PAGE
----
If a small animal, such as a deer, ventured there for a sip of water it would no doubt have been an easy prey. Having witnessed this scene, we realized that my brother-in-law had faced much danger from crocodiles in wading across Katupila Ara.

Further on, we came to Pottana where we saw a fresh water well built with masonry. It was an unusual sight in a jungle without human habitation. My father told us that it was a well that was built for the use of pilgrims on their way to Kataragama from Potuvil. This has been the path where a man-eating leopard had been lying in wait many years ago to attack sick and decrepit pilgrims.

In 2002 we repeated the trip. The water level in Menik Ganga was quite low and it was smooth sailing for the three pick-ups to cross over to the other side. On this occasion no one dared to test Katupila Ara before the vehicles crossed. The water was almost up to the bonnets and the windscreens did get washed in the process. We saw a huge bull elephant and a lot of buffalo grazing not too far from us. The road to Pottana was really bad. At a certain point I thought that each vehicle would topple on to its side.

Pottana Pitiya was a vast dry plain with thin vegetation. Beyond this was the lagoon and then the sea. We met a couple of visitors with a tracker cooking their lunch near the sea. They were kind enough to offer us some fried prawns as a snack. Unlike on the previous occasion we did not come across the small water-holes or the well of fresh water. Most probably we would have taken a parallel route.

On our return journey, we found that the water level in Katupila Ara was higher than in the morning. We crossed it with difficulty, the engine just escaping being flooded by the depth of water. On the other side of the Ara, we found a jeep which had been immobilized by water getting into the engine.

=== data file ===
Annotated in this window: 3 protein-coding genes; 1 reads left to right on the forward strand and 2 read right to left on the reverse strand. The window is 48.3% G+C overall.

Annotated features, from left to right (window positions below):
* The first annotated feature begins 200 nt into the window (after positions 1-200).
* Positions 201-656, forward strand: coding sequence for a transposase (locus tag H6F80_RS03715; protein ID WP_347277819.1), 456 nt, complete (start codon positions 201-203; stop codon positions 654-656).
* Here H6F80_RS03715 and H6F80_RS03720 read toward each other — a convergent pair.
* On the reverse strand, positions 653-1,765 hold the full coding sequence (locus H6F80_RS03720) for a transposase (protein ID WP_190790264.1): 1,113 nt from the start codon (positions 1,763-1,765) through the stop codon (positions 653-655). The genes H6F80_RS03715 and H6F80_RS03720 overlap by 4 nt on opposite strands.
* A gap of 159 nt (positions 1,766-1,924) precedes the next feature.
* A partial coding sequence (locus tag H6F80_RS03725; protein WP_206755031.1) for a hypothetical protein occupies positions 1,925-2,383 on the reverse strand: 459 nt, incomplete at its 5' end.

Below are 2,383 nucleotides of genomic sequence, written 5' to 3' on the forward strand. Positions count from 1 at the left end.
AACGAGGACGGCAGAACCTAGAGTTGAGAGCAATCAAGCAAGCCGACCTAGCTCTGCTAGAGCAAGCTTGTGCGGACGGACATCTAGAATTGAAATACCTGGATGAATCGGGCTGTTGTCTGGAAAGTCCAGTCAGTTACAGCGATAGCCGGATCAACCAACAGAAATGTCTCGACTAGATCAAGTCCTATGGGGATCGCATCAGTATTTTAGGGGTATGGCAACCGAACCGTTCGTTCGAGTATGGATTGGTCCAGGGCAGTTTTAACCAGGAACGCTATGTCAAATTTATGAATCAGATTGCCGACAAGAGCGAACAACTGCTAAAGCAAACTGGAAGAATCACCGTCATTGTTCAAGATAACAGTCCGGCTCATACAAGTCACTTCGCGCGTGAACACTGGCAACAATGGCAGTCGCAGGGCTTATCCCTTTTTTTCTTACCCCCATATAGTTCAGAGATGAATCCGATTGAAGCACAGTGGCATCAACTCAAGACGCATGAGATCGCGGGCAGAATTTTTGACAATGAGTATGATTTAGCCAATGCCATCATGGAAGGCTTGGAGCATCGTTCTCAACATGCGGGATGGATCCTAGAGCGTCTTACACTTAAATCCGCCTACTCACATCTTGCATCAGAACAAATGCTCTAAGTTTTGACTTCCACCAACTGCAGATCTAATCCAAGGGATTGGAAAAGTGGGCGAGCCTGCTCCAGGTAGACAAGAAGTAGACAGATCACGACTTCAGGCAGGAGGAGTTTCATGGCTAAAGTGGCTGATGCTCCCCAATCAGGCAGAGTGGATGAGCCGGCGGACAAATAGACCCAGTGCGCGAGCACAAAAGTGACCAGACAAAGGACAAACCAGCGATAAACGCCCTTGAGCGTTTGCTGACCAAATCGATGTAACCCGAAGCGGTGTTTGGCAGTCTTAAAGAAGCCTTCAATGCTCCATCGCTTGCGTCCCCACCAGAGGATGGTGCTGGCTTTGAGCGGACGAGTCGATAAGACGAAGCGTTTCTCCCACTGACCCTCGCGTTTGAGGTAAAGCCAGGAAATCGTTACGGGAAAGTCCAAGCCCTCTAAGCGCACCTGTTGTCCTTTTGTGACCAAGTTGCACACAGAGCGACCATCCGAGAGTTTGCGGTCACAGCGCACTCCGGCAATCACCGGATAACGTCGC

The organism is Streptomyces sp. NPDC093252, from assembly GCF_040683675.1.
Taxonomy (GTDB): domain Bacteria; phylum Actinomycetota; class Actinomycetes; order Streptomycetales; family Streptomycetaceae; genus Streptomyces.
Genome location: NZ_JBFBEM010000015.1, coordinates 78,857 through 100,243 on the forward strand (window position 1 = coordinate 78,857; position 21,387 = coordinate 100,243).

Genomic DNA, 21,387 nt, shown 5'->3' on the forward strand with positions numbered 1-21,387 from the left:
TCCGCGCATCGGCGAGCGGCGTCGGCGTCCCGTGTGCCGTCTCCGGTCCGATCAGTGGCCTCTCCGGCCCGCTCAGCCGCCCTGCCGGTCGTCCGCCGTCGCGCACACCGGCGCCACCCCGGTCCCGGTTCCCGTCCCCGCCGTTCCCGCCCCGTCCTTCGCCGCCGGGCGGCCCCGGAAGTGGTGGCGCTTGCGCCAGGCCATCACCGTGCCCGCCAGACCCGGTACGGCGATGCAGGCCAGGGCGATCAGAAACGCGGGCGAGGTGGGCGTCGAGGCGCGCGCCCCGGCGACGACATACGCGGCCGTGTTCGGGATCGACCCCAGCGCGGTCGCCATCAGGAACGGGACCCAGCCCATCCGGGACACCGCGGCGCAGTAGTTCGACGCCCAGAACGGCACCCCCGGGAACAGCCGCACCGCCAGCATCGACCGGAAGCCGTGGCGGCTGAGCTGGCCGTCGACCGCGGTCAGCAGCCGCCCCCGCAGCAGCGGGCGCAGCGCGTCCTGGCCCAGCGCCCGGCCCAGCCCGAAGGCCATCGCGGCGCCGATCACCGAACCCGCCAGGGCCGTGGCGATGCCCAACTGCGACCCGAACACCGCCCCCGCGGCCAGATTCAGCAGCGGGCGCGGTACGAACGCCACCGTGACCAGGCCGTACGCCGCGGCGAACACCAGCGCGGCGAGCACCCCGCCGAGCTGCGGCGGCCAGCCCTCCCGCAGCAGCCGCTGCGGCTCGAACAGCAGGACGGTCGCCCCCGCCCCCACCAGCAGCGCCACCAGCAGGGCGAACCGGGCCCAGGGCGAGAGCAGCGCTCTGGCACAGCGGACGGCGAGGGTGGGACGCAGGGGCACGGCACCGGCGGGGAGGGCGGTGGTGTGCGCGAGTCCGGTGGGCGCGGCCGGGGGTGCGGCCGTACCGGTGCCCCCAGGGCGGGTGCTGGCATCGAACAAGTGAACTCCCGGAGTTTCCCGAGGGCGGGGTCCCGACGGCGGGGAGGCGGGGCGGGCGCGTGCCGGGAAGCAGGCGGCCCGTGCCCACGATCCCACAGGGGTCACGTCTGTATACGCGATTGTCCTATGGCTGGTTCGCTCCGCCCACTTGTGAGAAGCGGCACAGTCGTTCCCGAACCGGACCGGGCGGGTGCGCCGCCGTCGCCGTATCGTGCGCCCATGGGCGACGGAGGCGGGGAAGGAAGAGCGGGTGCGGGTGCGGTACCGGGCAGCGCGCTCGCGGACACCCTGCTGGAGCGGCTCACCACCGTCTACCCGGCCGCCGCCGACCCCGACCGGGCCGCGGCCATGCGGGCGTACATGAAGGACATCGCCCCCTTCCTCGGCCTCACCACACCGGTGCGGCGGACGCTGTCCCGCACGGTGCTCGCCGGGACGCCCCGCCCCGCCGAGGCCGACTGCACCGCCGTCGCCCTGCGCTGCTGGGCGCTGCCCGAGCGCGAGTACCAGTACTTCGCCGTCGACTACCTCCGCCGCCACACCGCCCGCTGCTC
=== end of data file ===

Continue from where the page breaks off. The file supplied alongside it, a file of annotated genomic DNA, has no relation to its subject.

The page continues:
They had brought a mechanic from Tissamaharama to repair it. It was quite late in the evening and there was no sign of getting the engine started. Later we heard that the jeep had been towed the next morning for a major repair.

It was late in the evening when we reached Menik Ganga. We were so glad to see Block two after a lapse of 10 years.

In February 2004, while camping at Yala, we once again entered Block two. Proceeding northwards, we forded Katupila Ara, Pottana Ara and finally the broad Kumbukkan Oya, to reach Kumana. After visiting Kumana villu, we returned to Yala the same evening. It was a memorable journey, having passed through perhaps the most extensive plains I have seen.

Yala Blocks three, four and five

The North Intermediate Zone was absorbed into the Ruhuna National Park. This step was taken when the government in 1964 banned the issue of licenses to shoot animals, thereby making the presence of Intermediate Zones where shooting was allowed, meaningless. This annexure was divided into Blocks three, four and five. The Department of Wildlife Conservation built a bungalow in Dambakotte in Block four, which was reached by travelling along the Buttala – Kataragama highway.

We left Colombo on December 21, 1996 and reached Dambakotte bungalow, where we were to stay three nights. The bungalow, which was about a kilometre from the road, was surrounded by tall jungle trees, while underneath them was a carpet of beautiful grass which was of a special green. About a kilometre further into the jungle was a tank, which we visited several times during our stay, but failed to see any significant wildlife except several varieties of water birds.

This area was said to be rich in bear population though we did not see any. However, we heard the loud mating call of a bear quite close to the bungalow at about 11 o’clock in the night. The noise faded away into the distance in a few minutes.

Block 3

We traveled to Galge, which was about five km from Dambakotte. About 200 yards away from the quarters and offices of the Department of Wildlife Conservation was an extensive slab of rock where there was a large natural water-hole or kema, which probably never ran dry during the drought. The employees used to draw their regular supply of water from this water-hole. On our way to this water-hole, a large wild boar accompanied us, and we thought it was a pet of the men working there. Little did we realize the danger we were in till we were told that it had attacked a police inspector a few days earlier and he was still being treated in hospital at the time.